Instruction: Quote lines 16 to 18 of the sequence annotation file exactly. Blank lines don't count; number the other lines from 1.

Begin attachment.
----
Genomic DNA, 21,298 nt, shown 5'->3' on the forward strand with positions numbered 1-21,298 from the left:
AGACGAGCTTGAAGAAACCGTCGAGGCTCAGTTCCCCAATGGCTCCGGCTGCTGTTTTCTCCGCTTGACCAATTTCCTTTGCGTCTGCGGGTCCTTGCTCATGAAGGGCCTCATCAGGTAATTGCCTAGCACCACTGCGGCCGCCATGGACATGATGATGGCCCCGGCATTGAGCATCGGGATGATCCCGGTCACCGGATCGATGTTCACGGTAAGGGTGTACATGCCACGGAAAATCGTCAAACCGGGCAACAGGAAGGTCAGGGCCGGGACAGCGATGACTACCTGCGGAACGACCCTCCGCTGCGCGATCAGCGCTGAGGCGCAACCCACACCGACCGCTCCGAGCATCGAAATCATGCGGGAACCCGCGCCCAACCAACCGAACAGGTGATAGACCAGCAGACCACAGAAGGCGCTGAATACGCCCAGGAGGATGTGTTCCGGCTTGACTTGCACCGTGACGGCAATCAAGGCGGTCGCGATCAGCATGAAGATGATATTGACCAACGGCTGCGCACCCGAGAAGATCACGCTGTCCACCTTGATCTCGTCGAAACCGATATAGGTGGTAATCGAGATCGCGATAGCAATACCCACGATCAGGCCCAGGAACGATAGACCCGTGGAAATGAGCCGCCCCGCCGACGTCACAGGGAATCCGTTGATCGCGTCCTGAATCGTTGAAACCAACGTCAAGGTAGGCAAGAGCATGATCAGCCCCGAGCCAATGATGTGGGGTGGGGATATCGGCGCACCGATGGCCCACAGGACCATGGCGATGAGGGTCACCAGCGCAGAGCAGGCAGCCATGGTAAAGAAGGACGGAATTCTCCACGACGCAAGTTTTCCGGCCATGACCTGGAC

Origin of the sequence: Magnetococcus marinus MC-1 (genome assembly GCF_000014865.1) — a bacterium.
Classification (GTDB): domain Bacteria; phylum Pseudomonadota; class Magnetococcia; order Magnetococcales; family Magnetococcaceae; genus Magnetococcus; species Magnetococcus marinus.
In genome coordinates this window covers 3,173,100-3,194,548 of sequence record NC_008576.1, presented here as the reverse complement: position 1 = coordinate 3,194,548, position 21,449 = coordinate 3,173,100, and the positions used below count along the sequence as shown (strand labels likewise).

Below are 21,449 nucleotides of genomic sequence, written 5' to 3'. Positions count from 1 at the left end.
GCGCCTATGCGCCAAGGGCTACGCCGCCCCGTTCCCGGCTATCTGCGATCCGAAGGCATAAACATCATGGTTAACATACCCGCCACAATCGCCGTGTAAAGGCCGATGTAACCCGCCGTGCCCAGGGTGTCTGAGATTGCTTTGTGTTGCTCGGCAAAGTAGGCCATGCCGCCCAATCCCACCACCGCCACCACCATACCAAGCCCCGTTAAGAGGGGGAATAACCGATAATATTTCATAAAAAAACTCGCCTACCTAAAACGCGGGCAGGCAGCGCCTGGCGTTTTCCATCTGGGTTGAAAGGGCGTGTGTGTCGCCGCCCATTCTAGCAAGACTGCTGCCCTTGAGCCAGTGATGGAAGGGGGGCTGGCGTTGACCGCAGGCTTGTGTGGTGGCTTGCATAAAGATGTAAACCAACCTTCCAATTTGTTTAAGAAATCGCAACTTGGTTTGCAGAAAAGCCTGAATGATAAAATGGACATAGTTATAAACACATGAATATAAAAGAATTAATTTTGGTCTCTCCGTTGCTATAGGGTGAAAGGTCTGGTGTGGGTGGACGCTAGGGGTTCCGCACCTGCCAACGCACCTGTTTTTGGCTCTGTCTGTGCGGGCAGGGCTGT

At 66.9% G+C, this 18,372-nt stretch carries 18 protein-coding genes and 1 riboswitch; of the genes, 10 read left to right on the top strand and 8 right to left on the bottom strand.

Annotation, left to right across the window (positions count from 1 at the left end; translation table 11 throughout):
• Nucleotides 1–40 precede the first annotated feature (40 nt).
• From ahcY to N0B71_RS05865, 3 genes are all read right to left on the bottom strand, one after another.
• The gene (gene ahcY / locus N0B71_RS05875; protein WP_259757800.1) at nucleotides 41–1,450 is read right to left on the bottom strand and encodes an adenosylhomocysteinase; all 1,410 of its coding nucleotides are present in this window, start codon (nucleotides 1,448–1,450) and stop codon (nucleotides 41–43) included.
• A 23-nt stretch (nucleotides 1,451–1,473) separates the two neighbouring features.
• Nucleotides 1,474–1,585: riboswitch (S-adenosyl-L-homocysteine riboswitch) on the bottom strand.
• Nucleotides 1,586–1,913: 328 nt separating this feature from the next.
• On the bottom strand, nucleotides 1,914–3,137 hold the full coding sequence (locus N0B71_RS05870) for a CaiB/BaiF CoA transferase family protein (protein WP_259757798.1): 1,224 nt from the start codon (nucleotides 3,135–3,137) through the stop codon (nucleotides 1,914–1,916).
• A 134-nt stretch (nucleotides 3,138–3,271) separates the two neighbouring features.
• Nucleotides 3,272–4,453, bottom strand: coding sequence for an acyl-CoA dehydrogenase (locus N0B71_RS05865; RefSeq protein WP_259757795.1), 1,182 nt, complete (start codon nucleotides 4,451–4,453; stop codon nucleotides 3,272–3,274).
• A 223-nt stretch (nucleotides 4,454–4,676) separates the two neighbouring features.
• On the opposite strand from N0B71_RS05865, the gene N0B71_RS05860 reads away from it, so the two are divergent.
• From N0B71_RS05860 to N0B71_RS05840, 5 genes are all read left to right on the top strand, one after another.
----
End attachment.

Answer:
• On the bottom strand, nucleotides 1,914–3,137 hold the full coding sequence (locus N0B71_RS05870) for a CaiB/BaiF CoA transferase family protein (protein WP_259757798.1): 1,224 nt from the start codon (nucleotides 3,135–3,137) through the stop codon (nucleotides 1,914–1,916).
• A 134-nt stretch (nucleotides 3,138–3,271) separates the two neighbouring features.
• Nucleotides 3,272–4,453, bottom strand: coding sequence for an acyl-CoA dehydrogenase (locus N0B71_RS05865; RefSeq protein WP_259757795.1), 1,182 nt, complete (start codon nucleotides 4,451–4,453; stop codon nucleotides 3,272–3,274).